Service Function Chaining explained (Guest Post)

This post is courtesy of Elaheh T. Jahromi, PhD from Concordia and R&D intern at Ericsson Montreal. You can reach her on Linkedin). Thank you!!

Service Function Chaining (SFC – see RFC 7498) is a defined ordered set of network service functions (such as NAT, Firewalls, Load Balancer,…) to realize a high level/end-to-end service. In other words, SFC identifies which service functions a flow of packets should go through from its source to destination.what-is-side-chaining

In conventional networks, Network Services are “statically deployed/chained” in the network. “Statically deployed/chained” stems from the fact that they are hardly coupled to dedicated/proprietary hardware and underlying network topology, thus resulting in rigidity and limitations for network service providers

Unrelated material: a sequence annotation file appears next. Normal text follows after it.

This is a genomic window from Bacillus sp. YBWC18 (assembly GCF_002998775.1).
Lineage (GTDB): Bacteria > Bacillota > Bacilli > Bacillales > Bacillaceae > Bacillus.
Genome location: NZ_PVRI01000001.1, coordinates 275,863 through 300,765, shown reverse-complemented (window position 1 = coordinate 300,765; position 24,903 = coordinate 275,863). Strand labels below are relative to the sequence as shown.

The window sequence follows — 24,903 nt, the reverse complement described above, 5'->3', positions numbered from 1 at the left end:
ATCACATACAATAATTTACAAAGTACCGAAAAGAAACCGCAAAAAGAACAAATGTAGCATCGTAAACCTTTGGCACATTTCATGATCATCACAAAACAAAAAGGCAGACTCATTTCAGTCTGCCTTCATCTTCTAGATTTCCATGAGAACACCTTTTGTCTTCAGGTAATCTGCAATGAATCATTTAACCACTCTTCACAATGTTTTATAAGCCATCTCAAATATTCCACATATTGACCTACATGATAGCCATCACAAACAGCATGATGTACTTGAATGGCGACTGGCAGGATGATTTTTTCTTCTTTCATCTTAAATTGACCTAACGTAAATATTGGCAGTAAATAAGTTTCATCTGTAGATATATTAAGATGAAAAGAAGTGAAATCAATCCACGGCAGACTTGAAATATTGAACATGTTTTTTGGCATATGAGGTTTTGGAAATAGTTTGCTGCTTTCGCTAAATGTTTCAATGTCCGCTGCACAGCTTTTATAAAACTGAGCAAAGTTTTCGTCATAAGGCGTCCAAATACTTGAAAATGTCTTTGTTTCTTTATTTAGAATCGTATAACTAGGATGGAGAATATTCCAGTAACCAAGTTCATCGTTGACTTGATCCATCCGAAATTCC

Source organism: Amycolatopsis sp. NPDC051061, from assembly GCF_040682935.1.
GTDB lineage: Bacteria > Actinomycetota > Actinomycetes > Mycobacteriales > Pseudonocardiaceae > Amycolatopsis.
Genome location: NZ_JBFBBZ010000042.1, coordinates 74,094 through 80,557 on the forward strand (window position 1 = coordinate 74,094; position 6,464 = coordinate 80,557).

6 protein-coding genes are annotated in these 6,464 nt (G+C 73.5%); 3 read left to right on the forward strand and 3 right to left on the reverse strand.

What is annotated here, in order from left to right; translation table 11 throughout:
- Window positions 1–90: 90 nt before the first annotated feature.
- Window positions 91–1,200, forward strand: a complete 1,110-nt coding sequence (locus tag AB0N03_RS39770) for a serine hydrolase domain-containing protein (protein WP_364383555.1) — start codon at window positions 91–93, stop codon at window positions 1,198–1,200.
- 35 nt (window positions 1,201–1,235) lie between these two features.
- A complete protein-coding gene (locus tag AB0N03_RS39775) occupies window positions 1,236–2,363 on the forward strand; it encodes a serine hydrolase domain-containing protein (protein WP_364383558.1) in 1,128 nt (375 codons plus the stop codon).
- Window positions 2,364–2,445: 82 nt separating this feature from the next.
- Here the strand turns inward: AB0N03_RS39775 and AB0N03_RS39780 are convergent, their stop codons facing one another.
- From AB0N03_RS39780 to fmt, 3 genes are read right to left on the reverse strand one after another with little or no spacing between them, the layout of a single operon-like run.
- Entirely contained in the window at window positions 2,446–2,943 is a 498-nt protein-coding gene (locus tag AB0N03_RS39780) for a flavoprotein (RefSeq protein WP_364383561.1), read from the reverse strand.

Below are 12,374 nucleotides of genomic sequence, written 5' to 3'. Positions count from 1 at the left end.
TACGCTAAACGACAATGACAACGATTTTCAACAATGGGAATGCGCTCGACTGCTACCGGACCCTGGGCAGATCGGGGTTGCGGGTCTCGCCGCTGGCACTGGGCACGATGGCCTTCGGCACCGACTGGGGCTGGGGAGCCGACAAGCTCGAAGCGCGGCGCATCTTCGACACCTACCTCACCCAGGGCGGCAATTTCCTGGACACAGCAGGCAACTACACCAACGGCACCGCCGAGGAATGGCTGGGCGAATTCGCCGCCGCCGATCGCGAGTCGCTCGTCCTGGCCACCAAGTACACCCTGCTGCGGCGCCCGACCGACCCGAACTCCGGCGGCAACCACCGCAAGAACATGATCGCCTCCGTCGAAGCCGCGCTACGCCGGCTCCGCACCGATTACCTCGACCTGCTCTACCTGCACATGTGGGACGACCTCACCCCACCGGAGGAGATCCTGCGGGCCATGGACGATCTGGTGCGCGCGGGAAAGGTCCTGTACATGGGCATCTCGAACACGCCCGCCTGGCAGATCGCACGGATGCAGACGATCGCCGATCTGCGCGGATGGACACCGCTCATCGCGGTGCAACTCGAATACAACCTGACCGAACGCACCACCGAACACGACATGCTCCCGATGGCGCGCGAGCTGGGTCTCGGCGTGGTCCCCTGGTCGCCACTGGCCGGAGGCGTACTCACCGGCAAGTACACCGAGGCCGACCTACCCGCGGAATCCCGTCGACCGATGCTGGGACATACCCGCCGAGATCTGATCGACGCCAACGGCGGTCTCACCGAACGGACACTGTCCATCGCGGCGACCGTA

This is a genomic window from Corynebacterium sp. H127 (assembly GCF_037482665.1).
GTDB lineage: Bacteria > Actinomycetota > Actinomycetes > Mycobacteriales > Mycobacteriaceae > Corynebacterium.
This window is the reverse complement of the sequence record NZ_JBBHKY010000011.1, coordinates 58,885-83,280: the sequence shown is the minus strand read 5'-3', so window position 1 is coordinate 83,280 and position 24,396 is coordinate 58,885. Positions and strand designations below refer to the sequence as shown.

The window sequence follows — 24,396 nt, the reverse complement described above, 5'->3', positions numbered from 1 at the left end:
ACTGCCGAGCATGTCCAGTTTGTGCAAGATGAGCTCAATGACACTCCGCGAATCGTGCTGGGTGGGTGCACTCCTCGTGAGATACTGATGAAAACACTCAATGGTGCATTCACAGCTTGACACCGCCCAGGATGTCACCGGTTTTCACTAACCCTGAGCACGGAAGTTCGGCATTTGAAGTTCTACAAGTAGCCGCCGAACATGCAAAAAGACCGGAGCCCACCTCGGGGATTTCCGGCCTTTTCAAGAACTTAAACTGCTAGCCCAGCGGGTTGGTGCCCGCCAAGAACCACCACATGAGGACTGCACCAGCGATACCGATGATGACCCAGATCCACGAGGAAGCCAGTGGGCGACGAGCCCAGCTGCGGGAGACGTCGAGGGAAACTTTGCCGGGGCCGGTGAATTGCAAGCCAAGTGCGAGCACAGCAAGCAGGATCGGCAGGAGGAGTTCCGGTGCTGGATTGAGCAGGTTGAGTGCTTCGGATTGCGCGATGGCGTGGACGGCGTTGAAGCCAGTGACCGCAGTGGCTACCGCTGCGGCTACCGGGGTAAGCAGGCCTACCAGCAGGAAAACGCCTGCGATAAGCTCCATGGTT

The substantial reliance of NFs to their underlying HW, brings about huge CAPEX for deployments, as well as OPEX, in view of the fact that configuration of the NFs requires labor-intensive manual effort. On top of that, due to time-consuming process of adding/removing NFs, these NFs should be over-provisioned for peak hours that leads to under-utilization of expensive resources in off-peak times.

NFV and SDN are complementary technologies, emerged to deal with above-mentioned issues.

NFV aims at decoupling the network functions from the underlying hardware, and eventually defining the NFs as stand-alone piece of software entitled as Virtual Network Functionalities (VNF), that could be rapidly deployed and run on top of standard and general hardware, anywhere in the network.